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CLINICIANS TAKING PICTURES – RECOMMENDATIONS FOR BEST PRACTICE
Do you regularly take photographs in your clinical practice? What is the purpose of these photographs – for clinical purposes? As an educational resource? Or for medical legal reasons? Does your department have a written policy for photography, and do the clinicians involved obtain appropriate consent? Are you aware that these images could potentially be used for purposes other than that for which the image was originally intended? Are you aware of the potential litigation that could possibly follow the use of these images? Bhangoo et al, have investigated practices throughout Accident and Emergency Department in the UK and make recommendations on best practice. See p761
WHEN SHOULD WE THROMBOLYSE PATIENTS WITH PULMONARY EMBOLISM?
Pulmonary Embolism remains a common disease with an incidence of about 60-70,000 of the general population. Now that thrombolysis has an established place in other conditions where vessel occlusion has occurred due to clot formation the question arises as to what place thrombolysis will have in the treatment of pulmonary embolism. Harris and Meek have conducted a systematic review and make recommendations on those who will definitely benefit, possibly benefit, and those who seem likely will not benefit from thrombolysis. See p766
NIV AS A FIRST LINE TREATMENT FOR ARF – A “REAL LIFE” EXPERIENCE IN AN EMERGENCY DEPARTMENT
Antro et al, state that up until now the evidence for the use of non-invasive ventilation has only come from well conducted trials with patients mostly being monitored in an intensive care unit. The authors thus decided to use non-invasive ventilation in an emergency department with the patients being monitored in an intermediate care unit rather than ICU. Success rates in this setting were lower than in previous published patients, but the authors believe that the paper reflects real practice and that using appropriate predictors of success the use of non invasive ventilation in this setting may be a more realistic goal for many hospitals. See p772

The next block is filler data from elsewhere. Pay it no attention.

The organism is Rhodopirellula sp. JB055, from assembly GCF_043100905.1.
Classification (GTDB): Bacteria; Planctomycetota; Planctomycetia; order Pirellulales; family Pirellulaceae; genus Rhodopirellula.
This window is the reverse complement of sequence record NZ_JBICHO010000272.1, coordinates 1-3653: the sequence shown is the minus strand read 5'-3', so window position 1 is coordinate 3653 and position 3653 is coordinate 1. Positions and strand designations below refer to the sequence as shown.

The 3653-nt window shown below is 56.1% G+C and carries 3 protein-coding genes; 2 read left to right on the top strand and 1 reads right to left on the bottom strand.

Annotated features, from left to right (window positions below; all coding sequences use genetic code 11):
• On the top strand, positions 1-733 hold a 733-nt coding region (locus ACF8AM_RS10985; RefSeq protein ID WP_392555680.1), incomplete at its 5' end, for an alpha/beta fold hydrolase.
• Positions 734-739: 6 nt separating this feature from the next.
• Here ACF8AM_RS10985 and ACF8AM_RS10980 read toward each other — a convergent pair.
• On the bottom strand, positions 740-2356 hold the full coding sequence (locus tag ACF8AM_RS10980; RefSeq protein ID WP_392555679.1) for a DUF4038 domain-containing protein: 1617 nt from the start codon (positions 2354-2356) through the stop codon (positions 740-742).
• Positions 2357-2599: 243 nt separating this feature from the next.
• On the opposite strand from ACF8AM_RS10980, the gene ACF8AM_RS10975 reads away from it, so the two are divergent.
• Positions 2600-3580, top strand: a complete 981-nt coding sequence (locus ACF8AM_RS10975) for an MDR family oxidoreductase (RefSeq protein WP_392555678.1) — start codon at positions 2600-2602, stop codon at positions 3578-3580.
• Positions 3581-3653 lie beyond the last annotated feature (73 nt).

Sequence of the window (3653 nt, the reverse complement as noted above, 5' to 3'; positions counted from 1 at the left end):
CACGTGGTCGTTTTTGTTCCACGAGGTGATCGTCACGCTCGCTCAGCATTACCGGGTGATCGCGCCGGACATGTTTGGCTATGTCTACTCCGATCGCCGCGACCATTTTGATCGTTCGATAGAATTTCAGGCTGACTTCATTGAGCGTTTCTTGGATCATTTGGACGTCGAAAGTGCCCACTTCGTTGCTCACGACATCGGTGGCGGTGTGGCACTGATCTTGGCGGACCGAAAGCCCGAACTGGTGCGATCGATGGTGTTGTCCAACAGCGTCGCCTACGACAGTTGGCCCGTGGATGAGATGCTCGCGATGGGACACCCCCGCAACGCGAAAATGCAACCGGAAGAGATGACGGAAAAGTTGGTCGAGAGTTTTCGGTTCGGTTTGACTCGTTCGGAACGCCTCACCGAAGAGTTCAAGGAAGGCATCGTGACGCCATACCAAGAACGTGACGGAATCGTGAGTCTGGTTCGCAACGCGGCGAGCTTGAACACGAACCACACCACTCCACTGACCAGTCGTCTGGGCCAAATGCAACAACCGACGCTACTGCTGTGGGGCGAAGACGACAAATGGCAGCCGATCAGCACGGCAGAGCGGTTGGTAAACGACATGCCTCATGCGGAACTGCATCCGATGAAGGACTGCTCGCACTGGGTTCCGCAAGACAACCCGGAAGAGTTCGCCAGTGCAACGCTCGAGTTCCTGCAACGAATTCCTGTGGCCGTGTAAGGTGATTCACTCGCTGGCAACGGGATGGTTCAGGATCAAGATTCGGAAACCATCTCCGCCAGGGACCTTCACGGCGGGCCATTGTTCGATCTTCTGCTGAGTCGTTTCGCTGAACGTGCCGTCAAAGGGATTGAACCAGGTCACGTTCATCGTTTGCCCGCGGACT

RELATION BETWEEN EPISTAXIS, EXTERNAL NASAL DEFORMITY, AND SEPTAL DEVIATION FOLLOWING NASAL TRAUMA
Daniel and Raghavan have tested the hypothesis that Epistaxis after nasal trauma could be used to predict post traumatic external deformity. They thus looked retrospectively at 139 patients attending a fracture nose clinic to see if this was the case. See p778
HOW IS DVT DIAGNOSED AND MANAGED IN THE UK AND AUSTRALIAN EMERGENCY DEPARTMENTS?
Recent developments in the diagnosis and management of deep venous thrombosis have made changes to the diagnosis and management of deep venous thrombosis. In this study Samson et al, wished to identify how these changes had been implemented in the UK and Australia to take advantage of recent knowledge on the diagnosis and management of DVT. The authors thus sent a questionnaire to Emergency departments in the UK and Australia, the results reflect a variety of different approaches for the diagnosis of deep venous thrombosis but considerable uniformity as to the management. See p780
THE RIGHT PLACE AND THE RIGHT SPACE: AWARENESS OF THE LANDMARKS FOR NEEDLE THORACENTISIS
Needle thoracentisis can be a life saving procedure. However, surrounding the appropriate anatomical site for the performance of this procedure are a variety of structures, which if damaged due to the incorrect placement of the cannula, used for decompressing the tension pneumothorax, could lead to a life threatening iatrogenic injury. Ferrie et al, thus decided to look at emergency physician’s ability to correctly name and identify the appropriate site for this procedure. The results of this study will prove interesting both to clinicians and to educators. See p788
TREATMENT FOLLOWING SELF-HARM
Patients who have engaged in self harm form a significant proportion of patients attending emergency departments. Many have a mental disorder and/or have misused alcohol. It is not uncommon for many of these individuals to refuse treatment. This can lead to complex ethical and legal dilemmas for health professionals. Jacob et al, looked at a group of individuals who had presented with self harm, assessed their capacity to consent or refuse treatment by using a commonly recognised “functional approach”. They then looked at how much the patient’s capacity to decision make improved after presentation of written information and then looked at the reasons why some of these patients were still judged to not have sufficient capacity to make judgements about their own treatment. See p799